This is a synopsis of a notable food security campaign produced for Project Worthmore. The campaign was a turning point for the organization causing it to stand out from the larger established organizations and put it on the map by communicating a powerful narrative that tied into its brand.

Watch YU MEH’s Story
Produced for Project Worthmore’s Food Security Campaign
“Patrick helped us develop a robust marketing and fundraising strategy, getting us to a place where we have been able to secure financial stability by creating a diverse stream of funding sources.”
Frank Anello, Founder & ED
Project Worthmore
For Project Worthmore the stories of refugee families are why the organization exists. Their primary work is to connect refugee stories with our own stories, to welcome families, and create an integrated community in Colorado. From the beginning, it was apparent that most refugee families come from agricultural communities, and would thrive in opportunities where they could farm. But lots of energy and funding already went to teaching families English and helping them to navigate the federal system for food, medical, and housing benefits. The reality was that the organization was maxed out, but when an opportunity appeared to place refugees at DeLaney Farm it seemed like this was an opportunity that couldn’t be passed up. The problem was that $25,000 was needed to kick-start the effort.
Once we determined the scope of work, I began to do some research on food desert areas that overlapped with refugee housing in neighborhoods where Project Worthmore served. I worked with the ED to produce a campaign strategy and worked with a videographer to develop a story that would elevate the need and turn hearts and minds towards supporting the cause. We identified an individual, Yu Meh, who had found new life working on DeLaney Farm through a farm share. He was in his elder years and prior to the farm share he couldn’t find work and was having a hard time learning English. His story personified why more farm shares were important for the refugee community and ultimately why a partnership with DeLaney Farm was a good idea. Once we developed the storyboard and captured the video I began to use stills from the video and neighborhood research that I compiled to develop campaign collateral for the website and media channels. I used the USDA Web Mapping Tool to highlight food desert areas and used those map images to produce media showing the proximity of where Project Worthmore was located and the neighbors they were serving. I also used this media for email campaigns, social media ads, and direct mail appeals. Project Worthmore at the time was a small nonprofit operating with less than a $250,000 annual budget. Their decision to invest and produce a great story made the organization stand out from the larger established organizations and put it on the map by communicating a strong vision, purpose statement, and a powerful narrative that tied the brand together.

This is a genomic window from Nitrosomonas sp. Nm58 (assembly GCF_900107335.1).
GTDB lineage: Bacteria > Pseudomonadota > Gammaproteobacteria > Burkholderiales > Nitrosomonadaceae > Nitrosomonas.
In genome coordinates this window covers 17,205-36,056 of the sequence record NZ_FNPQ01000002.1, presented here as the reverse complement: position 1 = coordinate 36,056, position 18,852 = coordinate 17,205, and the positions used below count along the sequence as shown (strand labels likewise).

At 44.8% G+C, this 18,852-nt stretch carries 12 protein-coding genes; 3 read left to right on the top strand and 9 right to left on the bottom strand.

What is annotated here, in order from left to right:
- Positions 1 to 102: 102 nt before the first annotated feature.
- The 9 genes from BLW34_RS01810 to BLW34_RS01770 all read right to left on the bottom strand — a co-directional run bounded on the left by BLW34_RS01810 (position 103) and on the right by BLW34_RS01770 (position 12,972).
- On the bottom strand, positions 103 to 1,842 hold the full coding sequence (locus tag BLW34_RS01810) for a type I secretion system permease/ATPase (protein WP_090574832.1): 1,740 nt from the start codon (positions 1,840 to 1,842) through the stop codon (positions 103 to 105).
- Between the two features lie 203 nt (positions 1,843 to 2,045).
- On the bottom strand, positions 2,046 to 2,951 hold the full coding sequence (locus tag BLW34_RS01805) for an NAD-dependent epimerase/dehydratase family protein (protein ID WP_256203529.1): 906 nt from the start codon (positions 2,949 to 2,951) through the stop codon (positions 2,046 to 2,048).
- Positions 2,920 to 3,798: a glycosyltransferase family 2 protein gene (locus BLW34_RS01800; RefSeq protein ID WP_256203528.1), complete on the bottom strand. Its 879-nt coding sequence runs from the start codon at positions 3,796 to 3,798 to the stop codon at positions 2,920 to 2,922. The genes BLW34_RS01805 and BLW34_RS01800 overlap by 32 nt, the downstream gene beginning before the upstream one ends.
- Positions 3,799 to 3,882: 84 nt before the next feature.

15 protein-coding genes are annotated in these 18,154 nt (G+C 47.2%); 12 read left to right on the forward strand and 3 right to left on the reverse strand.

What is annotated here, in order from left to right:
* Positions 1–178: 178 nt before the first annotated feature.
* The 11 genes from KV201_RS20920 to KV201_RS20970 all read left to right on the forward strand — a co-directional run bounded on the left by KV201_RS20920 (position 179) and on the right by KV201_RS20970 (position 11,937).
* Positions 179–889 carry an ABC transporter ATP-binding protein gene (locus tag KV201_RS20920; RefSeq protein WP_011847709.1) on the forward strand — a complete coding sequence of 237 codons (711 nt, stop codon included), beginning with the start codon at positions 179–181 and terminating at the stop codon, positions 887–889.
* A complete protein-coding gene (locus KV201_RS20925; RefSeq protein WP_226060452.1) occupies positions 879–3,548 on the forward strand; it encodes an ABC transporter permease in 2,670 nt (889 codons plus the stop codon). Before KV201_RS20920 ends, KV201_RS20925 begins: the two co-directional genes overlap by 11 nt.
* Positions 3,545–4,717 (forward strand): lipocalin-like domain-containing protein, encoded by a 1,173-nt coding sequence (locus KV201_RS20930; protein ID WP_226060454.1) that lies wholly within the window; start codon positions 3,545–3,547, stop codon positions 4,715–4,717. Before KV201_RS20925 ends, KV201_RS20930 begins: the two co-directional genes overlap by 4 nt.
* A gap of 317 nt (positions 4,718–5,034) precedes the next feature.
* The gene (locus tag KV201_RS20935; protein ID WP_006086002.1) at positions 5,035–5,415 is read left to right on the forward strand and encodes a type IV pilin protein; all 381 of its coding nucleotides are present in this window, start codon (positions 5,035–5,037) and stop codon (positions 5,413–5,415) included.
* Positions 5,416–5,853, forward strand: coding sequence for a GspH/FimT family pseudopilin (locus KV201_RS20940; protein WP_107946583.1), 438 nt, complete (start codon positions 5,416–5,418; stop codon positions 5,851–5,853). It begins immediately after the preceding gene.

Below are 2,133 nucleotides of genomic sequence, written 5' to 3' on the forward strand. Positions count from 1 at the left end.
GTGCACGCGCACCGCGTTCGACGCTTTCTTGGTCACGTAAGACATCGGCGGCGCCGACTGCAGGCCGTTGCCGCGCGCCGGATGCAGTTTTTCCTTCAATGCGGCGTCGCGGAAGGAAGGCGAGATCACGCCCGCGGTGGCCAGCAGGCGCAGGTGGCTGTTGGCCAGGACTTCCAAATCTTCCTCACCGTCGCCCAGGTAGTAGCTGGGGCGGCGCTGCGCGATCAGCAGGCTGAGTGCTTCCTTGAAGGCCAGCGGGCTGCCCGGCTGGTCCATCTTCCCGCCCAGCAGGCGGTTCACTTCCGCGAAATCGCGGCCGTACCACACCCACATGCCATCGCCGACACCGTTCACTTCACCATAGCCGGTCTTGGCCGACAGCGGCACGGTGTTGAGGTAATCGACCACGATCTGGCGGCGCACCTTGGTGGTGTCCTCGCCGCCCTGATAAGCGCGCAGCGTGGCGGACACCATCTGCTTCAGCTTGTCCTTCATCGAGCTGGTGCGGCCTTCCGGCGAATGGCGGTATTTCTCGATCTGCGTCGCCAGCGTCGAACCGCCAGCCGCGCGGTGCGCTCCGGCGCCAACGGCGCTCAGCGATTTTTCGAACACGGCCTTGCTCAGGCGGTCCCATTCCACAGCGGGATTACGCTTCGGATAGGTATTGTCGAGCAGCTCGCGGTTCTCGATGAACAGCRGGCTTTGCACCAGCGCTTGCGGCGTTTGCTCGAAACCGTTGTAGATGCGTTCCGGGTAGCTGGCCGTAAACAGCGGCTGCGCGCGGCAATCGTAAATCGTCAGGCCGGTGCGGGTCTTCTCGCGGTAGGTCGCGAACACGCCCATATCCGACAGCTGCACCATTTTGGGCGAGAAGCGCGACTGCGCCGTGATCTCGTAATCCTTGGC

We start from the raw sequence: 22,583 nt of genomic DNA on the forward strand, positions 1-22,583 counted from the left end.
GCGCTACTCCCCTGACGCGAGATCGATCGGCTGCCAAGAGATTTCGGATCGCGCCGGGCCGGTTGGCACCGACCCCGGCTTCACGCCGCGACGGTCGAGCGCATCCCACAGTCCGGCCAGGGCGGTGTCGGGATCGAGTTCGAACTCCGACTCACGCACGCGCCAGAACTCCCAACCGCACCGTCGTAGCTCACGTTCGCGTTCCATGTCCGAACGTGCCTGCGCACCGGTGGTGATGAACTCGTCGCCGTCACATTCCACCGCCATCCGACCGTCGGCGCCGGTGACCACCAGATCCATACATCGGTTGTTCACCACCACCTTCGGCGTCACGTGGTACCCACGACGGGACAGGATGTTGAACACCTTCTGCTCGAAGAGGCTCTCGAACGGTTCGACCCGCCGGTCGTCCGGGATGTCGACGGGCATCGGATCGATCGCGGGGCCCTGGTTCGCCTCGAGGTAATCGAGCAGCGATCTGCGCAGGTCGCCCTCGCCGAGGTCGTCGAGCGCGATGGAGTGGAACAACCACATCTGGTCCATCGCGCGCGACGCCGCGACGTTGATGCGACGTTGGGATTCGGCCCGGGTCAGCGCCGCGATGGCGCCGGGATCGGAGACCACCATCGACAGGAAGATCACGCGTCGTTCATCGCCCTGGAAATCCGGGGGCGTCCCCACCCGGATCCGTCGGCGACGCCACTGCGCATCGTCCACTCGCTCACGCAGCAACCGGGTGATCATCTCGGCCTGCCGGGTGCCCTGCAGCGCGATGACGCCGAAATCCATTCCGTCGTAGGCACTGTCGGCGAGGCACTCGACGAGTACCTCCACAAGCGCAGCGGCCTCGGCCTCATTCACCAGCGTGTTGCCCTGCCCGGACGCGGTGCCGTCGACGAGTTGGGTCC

This story and campaign raised over $25,000 in a 4 month period to secure farm shares and start a food share program. Then we used the story to raise over $53,000 in a year-end campaign to secure farm shares in partnership with DeLaney Farm and Denver Urban Gardens. Through those two campaigns, we raised $83,000. This was a pivotal moment in the growth of the organization. This campaign was a catalyst for momentum, increasing support and engagement while establishing social proof for greater sources of funding. Over a two-year period, we continued working to increase individual donations from $104,000 to $259,000.